What We’re Reading: February 28, 2017

Theo-Politics in Flux: The Alt-Right on God, Christendom, and the Nation

By Mara Willard
Contending Modernities

While Hannah Arendt has had several revivals over the past few decades—for her insights on civil society, on the “banality of evil,” and on her conception of “the social” in the age of social media, one part of her work has so far not seemed immediately relevant, namely, her early work on totalitarianism.  But Mara Willard makes the case in this essay  that Arendt’s book The Origins of Totalitarianism is the one we need to read now, to understand currents in American politics and religious life.

Defend the Vital Center

February 10 • Philip Gorski

Writing shortly after the close of World War II, Harvard historian Arthur Schlesinger Jr. spoke of the urgent need to defend the “vital center” of the American polity against the “centrifugal forces” that were tearing it apart. By “vital center,” he meant a broad alliance between “the non-Fascist Right” and “the non-Communist Left” based on a shared belief in American democracy.  Drawn together by the challenges of wartime mobilization, Schlesinger’s America held firm.  Will ours?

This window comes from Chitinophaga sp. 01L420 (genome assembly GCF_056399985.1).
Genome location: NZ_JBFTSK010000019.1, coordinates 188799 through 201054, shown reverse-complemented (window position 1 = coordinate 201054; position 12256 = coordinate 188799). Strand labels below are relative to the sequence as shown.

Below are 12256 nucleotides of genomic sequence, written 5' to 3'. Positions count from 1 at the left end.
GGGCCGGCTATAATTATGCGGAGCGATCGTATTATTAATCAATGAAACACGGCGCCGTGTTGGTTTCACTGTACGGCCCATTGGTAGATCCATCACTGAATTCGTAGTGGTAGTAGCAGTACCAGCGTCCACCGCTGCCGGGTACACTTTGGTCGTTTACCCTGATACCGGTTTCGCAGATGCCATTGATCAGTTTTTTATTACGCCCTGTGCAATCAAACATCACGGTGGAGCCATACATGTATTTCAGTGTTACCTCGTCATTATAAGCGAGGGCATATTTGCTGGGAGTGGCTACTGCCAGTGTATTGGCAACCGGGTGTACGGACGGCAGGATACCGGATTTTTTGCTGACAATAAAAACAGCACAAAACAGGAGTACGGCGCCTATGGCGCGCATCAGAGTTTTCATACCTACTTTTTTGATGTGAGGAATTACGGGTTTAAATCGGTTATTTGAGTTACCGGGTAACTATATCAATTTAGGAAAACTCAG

Patience, Impatience, and Political Life Today

January 12, 2017 • By Paul Dafydd Jones 

To say that 2016 was a politically tumultuous year is, at this point, to state the blindingly obvious. Sooner or later, my home country (the United Kingdom) will abandon the European Union, a multistate organization that helped maintain peace in a continent that has made a habit of war. Meanwhile, the country in which I live (the United States) awaits a president who has scorned the scientific consensus on climate change, stoked hostility towards immigrant communities, and promises – with seemingly little awareness of the history of the phrase – to put “America First.” The broader international situation also disquiets. The promise of the Arab Spring recedes, along with hopes for a mitigation of the Israel-Palestine conflict; Russian and China look to expand their “spheres of influence”; continued turmoil throughout South America seems likely. More could be said, but the point is obvious. If you think 2016 was bad, hold tight; 2017 could be much worse.